Ellen DeGeneres can probably put anyone at ease. Even nominees for the biggest awards in show business.
"It's my job to relax you," she told them during her Oscarcast monologue. "To put your mind at ease and make you forget that this is a make-or-break night for you. I cannot imagine what you people are going through!" She smiled an even brighter smile. "You SHOULDN'T worry about that."
Teasing but unassuming, DeGeneres is always pleasant company, as she was Sunday night hosting "The 79th Annual Academy Awards" on ABC. Like her, the evening was easygoing, comfortable and reliably unsurprising.
That is, when it wasn't just dull.
Aiming to give due acclaim to all the nominees (wait a minute, wasn't this supposed to be an awards show?), the broadcast began with a film montage of the hopefuls.
Then the 177 nominees on hand at Hollywood's Kodak Theatre stood for applause from the rest of the house.
All very cordial.
The nomination process inspired the one joke in DeGeneres' monologue that was good for a hearty laugh.
She observed, "There's no rhyme or reason to who's gonna win," then went on to point out that Jennifer Hudson was voted off "American Idol" by viewers, "and yet she's here with an Oscar nomination."
Then DeGeneres turned to another nominee, Al Gore.
"America DID vote for him, and —" She flashed a bemused look while the audience roared with laughter and applauded. "Very complicated!"
Later, on stage, Gore thanked "all the talented people" in the movie industry "who've been part of the mission to inspire a successful response to the climate crisis," which was the focus of his film "An Inconvenient Truth."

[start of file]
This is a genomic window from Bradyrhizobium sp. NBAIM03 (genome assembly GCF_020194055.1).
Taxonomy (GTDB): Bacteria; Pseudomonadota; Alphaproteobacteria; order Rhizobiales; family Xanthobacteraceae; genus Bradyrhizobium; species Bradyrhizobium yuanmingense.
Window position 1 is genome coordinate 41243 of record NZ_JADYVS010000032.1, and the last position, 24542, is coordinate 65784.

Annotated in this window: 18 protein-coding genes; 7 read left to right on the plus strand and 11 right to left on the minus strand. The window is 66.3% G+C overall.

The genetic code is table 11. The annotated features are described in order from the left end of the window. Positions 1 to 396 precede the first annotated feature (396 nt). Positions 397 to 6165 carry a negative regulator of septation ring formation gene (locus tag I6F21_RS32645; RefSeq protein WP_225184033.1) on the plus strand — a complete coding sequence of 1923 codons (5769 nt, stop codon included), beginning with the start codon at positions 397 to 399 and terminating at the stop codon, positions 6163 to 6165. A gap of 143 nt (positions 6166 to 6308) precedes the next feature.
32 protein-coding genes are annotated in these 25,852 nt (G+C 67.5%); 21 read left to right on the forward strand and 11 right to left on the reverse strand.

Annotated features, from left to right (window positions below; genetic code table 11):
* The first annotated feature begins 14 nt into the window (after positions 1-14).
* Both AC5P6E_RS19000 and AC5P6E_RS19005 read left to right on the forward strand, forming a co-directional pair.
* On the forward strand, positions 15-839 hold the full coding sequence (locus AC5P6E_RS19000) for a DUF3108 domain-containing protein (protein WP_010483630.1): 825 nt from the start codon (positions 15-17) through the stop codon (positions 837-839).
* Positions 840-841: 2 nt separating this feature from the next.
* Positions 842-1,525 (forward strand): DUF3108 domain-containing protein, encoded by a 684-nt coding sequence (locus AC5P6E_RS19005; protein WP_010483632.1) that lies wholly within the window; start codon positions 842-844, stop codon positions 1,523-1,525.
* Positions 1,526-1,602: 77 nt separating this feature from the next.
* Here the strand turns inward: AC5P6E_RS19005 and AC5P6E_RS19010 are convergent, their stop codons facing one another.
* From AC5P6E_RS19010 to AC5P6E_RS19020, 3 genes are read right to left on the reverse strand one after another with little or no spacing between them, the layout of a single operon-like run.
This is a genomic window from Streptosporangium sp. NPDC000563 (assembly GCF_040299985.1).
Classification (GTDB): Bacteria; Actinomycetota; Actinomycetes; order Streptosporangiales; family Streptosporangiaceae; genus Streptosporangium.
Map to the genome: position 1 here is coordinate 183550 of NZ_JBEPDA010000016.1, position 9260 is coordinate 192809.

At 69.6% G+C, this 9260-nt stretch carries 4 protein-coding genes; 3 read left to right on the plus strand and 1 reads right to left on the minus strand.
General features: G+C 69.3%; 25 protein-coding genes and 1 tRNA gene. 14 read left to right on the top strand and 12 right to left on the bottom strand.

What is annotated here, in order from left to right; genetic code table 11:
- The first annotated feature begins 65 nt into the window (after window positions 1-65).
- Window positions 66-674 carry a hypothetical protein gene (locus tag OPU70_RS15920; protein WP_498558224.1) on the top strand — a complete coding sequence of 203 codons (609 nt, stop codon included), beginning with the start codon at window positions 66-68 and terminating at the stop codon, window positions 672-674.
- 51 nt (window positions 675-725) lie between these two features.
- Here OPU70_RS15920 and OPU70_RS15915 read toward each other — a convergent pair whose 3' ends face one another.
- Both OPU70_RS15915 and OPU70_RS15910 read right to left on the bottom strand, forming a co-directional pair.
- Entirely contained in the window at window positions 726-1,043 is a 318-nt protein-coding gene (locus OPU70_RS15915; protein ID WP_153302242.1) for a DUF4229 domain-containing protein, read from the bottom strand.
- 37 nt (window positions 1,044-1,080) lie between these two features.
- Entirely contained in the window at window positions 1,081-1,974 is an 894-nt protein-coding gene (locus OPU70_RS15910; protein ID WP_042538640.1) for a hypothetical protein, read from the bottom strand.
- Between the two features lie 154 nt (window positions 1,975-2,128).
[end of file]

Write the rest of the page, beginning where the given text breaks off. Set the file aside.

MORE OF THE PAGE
Then, apparently warming to sidekick Leonardo DiCaprio's invitation to make "a major, major announcement," the former vice president produced a sheet of paper and seemed to be about to declare his candidacy for the 2008 presidential race — but was cut short by a swell of music. He was being played offstage by the orchestra.
He made another return trip to the stage with filmmaker Davis Guggenheim when "An Inconvenient Truth" was named best documentary.
"My fellow Americans," Gore began again, then stopped himself.
It was all a joke, of course. But the leisurely pace of the broadcast — three hours and 52 minutes — was no laughing matter.
The first major award — to Alan Arkin as best supporting actor in "Little Miss Sunshine" — wasn't presented until 9:22 p.m. Eastern. That was just six minutes before another eagerly anticipated honor was made public: The amateur commercial submitted by Lindsay Miller of Sherman Oaks, Calif., for Dove Cream Oil Body Wash had been chosen over two other finalists to air during the commercial break.
Film favorites Will Ferrell, Jack Black and John C. Reilly did a funny song-and-dance number lamenting that, as Ferrell crooned, "a comedian at the Oscars is the saddest man of all: Your movies may make millions, but your name they'll never call."
The 12-member modern-dance troupe Pilobolus was delightful in cameo appearances, seen in silhouette magically forming appropriate shapes — like the Oscar statuette, the van in "Little Miss Sunshine," and, omigosh, snakes on a plane!
During the evening, DeGeneres made humorous passes through the hall to speak to some of the luminaries, including soon-to-be-winner Martin Scorsese (to whom she gave a script she described as a cross between "Goodfellas" and "Big Momma's House") and Clint Eastwood (with whom she posed in a snapshot taken by nearby Steven Spielberg, for her to post, she said, on her MySpace page).
It was all very comfortable, but too often bordering on the dull, even dreary.
The Oscarcast almost ground to a halt during a back-and-forth session when film composer Ennio Morricone received a lifetime achievement Oscar and delivered his remarks in Italian, which presenter Clint Eastwood dutifully translated. It ate up three full minutes. It seemed so much longer.
One suggestion for making the Oscarcast seem livelier in the future: Use subtitles.
Or, please, just liven it up.